Diabetes (Diabetes + Obesity)
A new childhood epidemic
You’ve heard of diabetes and you’re undoubtedly aware of the obesity epidemic in the United States, but are you aware of the growing disease affecting our children? It’s “diabesity,” the combination of diabetes and obesity, which has the potential to become the most widespread and devastating disease to affect our children since the 1916 polio outbreak.
Diabesity on the Rise
Diabesity is a new term for a condition where the twin epidemics of diabetes and obesity are present. It’s a condition that affects both children and adults, and it’s growing out of control throughout the United States. According to the U.S. Centers for Disease Control and Prevention (CDC), the rate of type 2 diabetes has tripled in the last 30 years, and at least 80 percent of children diagnosed with type 2 diabetes are overweight. Presently, nearly 20 percent of teens in the United States between 12 to 18 years of age are overweight, and the number of overweight children between the ages of 6 to 11 years of age has almost doubled since the early 1980s. To top it off, the percentage of overweight adolescents has risen by nearly 300 percent.
Francine Ratner Kaufman, MD, a pediatric endocrinologist and the president of the American Diabetes Association, stated that “In less than a decade, people with type 2 diabetes has changed from a disease of our grandparents and parents to a disease of our children.” Kaufman also notes that in 1992, it was rare for most pediatric centers to have young patients diagnosed with type 2 diabetes; however, by 1999, diabetes accounted for 20 to 45 percent of new cases, depending on geographic location.
The combination of these staggering numbers has alarmed pediatricians across the country and across the world. According to British medical authorities, the number of newly reported cases of childhood diabetes will increase by 70 percent by 2020. Studies suggest that one in four overweight children already shows the early signs of type 2 diabetes (impaired glucose intolerance) and 60 percent already have one risk factor for heart disease.
The High Cost of Diabesity
The December 2009 issue of “Diabetes Care” estimates that the number of people with diabetes will double from 24 million to more than 44 million by 2034, and the cost of diabetic treatment will triple from 113 to 336 billion during the same time period. Add the cost of treating obesity (147 billion dollars) to those numbers and the total cost for the growing epidemic of diabesity may reach 500 billion dollars every year.
The Causes of Diabesity
There are many factors, both genetic and lifestyle-oriented, that influence the development of obesity and diabetes. Children growing up in today’s fast-paced world ingest higher quantities of over-processed fast food and sugar- and fat-laden junk food. Supersized meal portions, emotional eating and sedentary lifestyles add more fuel to the fire when it comes to the chances of developing diabetes, obesity or both.
According to “The National Health and Nutrition Examination Survey (1988–1994),” 26 percent of American children watched at least four hours of television per day. The study showed that the amount of hours of TV watched per day is correlated to a child’s BMI (Body Mass Index). The more hours of TV watched equals a greater BMI; the more hours spent watching television, the fatter the child.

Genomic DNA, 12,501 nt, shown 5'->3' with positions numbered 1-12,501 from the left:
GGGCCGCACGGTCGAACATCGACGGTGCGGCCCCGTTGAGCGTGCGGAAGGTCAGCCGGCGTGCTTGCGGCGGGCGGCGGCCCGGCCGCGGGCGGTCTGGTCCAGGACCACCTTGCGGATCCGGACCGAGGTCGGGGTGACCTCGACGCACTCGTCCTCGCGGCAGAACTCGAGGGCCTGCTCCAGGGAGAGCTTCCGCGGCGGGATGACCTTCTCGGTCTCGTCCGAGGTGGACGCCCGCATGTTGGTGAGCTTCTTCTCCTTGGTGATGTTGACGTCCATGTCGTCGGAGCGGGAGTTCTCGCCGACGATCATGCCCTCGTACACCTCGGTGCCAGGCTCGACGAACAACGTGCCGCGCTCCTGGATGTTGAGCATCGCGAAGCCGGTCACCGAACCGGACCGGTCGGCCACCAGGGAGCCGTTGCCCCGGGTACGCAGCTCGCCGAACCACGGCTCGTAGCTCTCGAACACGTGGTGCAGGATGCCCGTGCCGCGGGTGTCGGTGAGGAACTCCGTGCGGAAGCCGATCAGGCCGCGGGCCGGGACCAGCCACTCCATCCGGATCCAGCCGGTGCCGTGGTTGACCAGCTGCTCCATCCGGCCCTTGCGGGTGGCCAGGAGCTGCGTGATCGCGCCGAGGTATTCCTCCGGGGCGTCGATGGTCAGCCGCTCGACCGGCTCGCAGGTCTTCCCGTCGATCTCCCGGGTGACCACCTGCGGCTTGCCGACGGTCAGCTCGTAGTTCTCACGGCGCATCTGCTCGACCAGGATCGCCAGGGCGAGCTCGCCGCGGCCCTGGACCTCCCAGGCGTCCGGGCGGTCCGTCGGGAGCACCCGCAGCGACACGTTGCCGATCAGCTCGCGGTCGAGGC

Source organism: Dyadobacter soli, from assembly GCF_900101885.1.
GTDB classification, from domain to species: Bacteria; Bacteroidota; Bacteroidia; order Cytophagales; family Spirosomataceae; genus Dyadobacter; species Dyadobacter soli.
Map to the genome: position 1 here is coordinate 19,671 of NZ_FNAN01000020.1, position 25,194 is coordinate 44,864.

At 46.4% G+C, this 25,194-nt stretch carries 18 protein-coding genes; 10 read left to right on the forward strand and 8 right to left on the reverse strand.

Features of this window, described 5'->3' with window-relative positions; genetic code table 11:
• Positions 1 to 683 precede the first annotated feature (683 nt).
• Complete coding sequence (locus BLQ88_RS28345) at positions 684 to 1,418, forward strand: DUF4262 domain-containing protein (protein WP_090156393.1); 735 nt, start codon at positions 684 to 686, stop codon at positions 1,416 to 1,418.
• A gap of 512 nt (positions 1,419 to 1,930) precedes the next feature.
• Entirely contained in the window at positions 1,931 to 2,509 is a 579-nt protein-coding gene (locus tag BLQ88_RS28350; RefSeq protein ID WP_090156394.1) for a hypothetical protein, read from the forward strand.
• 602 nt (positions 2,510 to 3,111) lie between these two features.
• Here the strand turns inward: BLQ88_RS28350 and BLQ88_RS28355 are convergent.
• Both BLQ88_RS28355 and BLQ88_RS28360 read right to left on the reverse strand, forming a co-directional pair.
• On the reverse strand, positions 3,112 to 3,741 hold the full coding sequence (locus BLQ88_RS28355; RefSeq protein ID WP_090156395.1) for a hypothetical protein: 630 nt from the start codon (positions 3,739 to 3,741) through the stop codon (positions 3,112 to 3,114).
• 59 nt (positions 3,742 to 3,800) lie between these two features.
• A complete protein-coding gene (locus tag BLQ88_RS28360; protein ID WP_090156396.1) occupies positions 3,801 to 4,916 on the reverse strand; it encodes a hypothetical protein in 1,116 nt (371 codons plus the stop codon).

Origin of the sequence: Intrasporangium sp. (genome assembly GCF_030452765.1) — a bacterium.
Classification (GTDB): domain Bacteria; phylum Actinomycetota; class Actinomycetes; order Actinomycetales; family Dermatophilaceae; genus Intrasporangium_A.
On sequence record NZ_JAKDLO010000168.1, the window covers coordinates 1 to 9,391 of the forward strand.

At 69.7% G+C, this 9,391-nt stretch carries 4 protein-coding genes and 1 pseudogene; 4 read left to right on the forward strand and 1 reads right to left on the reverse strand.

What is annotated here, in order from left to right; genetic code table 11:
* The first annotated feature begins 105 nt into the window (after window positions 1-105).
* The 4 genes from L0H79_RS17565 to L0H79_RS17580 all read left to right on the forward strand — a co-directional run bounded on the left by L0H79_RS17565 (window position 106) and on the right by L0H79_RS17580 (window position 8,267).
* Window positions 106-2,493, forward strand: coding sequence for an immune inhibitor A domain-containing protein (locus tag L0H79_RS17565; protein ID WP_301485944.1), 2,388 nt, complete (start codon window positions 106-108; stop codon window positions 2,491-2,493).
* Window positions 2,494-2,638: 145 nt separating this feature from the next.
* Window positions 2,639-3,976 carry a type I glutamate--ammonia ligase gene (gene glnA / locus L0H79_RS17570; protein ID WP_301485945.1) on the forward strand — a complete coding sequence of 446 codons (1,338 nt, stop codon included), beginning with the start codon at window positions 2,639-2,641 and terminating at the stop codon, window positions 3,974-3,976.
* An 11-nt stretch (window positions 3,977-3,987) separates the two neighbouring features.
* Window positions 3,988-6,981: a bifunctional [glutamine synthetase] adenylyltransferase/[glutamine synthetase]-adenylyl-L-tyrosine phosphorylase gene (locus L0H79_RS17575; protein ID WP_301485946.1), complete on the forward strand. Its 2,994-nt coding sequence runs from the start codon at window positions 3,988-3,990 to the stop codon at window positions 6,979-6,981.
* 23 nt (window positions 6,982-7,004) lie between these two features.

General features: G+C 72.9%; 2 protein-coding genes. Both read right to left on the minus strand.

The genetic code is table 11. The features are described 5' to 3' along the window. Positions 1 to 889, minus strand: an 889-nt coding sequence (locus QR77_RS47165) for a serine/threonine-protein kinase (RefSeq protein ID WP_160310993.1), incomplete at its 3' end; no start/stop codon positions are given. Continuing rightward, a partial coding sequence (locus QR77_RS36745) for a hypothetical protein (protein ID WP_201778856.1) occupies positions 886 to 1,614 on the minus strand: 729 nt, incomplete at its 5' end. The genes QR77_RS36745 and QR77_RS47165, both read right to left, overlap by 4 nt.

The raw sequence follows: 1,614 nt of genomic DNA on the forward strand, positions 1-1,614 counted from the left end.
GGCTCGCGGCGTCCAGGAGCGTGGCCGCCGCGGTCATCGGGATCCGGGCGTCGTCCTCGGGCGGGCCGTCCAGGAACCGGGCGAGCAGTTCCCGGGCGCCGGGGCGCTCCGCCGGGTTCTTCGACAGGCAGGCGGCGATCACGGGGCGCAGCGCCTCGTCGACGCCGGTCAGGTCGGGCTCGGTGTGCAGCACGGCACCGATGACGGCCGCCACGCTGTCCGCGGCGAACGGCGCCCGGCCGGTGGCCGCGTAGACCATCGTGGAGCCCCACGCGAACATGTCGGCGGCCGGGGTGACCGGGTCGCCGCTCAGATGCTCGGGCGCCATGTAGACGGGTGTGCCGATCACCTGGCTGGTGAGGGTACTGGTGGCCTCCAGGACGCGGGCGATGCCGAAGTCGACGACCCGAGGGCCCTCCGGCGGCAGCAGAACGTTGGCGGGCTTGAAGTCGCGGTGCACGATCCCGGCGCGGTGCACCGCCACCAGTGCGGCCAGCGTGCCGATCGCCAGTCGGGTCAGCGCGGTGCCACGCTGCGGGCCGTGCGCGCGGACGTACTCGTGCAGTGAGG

Advertisers Are Stalking Your Children
Did you know that food companies spend more than 12 billion dollars each year marketing to children and adolescents? Since children lack the skills to discriminate between commercial ads from noncommercial shows, they are unable to recognize that commercials are designed to sell them products, not to entertain them.
In March 2007, the Henry J. Kaiser Family Foundation released the largest study to date on television food advertising directed at children. The study found that food is the top product seen by children in all television advertising. About 34 percent of all the food ads aimed at kids feature candy and snacks, while 28 percent show cereal and 10 percent sell fast food. Only four percent of all commercials aimed at kids are for healthy dairy products and only about one percent tout the benefits of fruit juice. Of the 8,854 ads reviewed, none were for fruits or vegetables. It’s easy to see why we have an epidemic of obesity in the United States.
Small Steps to Big Changes in Your Child’s Lifestyle
The good news is that it only takes a few small but significant diet and lifestyle changes to cut the risk for type 2 diabetes by half. One clinical trial, conducted by the Diabetes Prevention Program, showed that by losing a modest amount of weight, exercising for 30 minutes, 5 times a week, and making healthier food choices reduces the risk for developing type 2 diabetes by 58 percent.
Be a Role Model
According to recent studies, a child who grows up with at least one obese parent has a 79 percent chance of becoming overweight or obese. Regrettably, 60 percent of American adults are either overweight or obese. While it’s understandable that hectic work schedules and family commitments make it difficult to plan family-focused activities and healthy meals, given the growing statistics, I have to wonder if we really have a choice.
The bottom line is that diabesity doesn’t have to happen to your child. All it takes is a family commitment to eating healthy, getting active and most importantly having fun!
Janet Little is a Certified Nutritionist with Henry’s Farmers Markets.